Author: Ken McRae

Civil Conversations Step Four: Make The Argument

Several months ago my sister recommended a TED Talk to me. The Talk was given by Megan Phelps-Roper, formerly of the Westboro Baptist Church in Topeka. In her TED Talk, Ms. Phelps-Roper explains how she was encouraged to change her worldview as a result of several conversations she had with people outside the church and family that compromised her entire universe. She identified four specific steps the people she talked to used to help her change her mind. Those four steps became the basis for the four-part series I have been writing on how to have difficult conversations. We...

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Civil Conversations Step Three: Stay Calm

I have been exploring a four-step process for difficult conversations. The idea behind the process is that there is a way to discuss even the most difficult of subjects and, potentially, find consensus. Megan Phelps-Roper presented this method in a TED Talk.  She is a former member of the Westboro Baptist Church from Topeka (and the granddaughter of its founder, Fred Phelps). The TED Talk reflects her journey from being the online spokesperson for the church’s hate fueled message to leaving the church. Along the way she interacted with lots of people who opposed her, and the Westboro Baptist...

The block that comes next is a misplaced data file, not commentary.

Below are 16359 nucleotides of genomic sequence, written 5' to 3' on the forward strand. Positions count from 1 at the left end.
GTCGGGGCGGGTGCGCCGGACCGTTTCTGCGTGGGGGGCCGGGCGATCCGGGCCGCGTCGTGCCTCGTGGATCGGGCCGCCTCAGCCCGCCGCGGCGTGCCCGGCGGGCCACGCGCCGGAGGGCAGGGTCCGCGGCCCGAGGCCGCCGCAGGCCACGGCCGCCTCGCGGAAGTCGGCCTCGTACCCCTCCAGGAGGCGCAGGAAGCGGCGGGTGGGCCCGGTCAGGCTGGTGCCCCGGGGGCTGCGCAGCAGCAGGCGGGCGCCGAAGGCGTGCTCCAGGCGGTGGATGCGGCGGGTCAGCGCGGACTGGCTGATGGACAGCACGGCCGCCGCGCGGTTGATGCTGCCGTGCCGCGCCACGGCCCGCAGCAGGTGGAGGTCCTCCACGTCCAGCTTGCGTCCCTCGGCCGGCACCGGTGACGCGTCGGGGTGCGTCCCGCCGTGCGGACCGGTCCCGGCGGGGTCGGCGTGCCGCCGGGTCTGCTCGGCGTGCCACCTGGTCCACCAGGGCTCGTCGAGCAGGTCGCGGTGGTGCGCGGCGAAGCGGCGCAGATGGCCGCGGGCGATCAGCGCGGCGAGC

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Step Two for Civil Conversation

In my last article, I discussed a four-step process for having better conversations on difficult matters. Megan Phelps-Roper, a granddaughter of Fred Phelps and former member of the Westboro Baptist Church of Topeka, suggested this process in a TED Talk. The four steps she suggests are most effective for having conversations even on tough topics or in heated moments, are: Don’t assume the other side has a bad intent. Ask questions. Stay calm. Make the argument. I discussed the first step in my prior article; this article is about the second step—Ask Questions. Questions Must be Open-Ended It is...

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Don’t Assume Bad Intent: Step One for Civil Conversation

I recently watched an amazing TED talk ( that was not only fascinating but contained practical information which can be applied in numerous common situations. The talk itself focused on how we can reach others with different beliefs or viewpoints. As an attorney, I spend a lot of time trying to convince others to see things the way I, or, more importantly, how my client sees them. As a result, this talk was especially relevant to me, and I thought the information could be helpful to anyone who negotiates deals, talks politics with friends, or ever has a conversation...

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Should We Care About the Rule of Law?

The “Rule of Law” sounds like an arcane concept. At its heart, it is simply the idea that our nation is ruled by laws which apply to everyone equally. President John Adams famously described “a government of laws, not men.” It is such a fundamental part of our system we, unfortunately, do not spend much time thinking about it. The side effect of this lack of attention is that, if someone challenges the necessity of the rule of law, society is not accustomed to defending it. My first job as a lawyer was with a small firm. The two...

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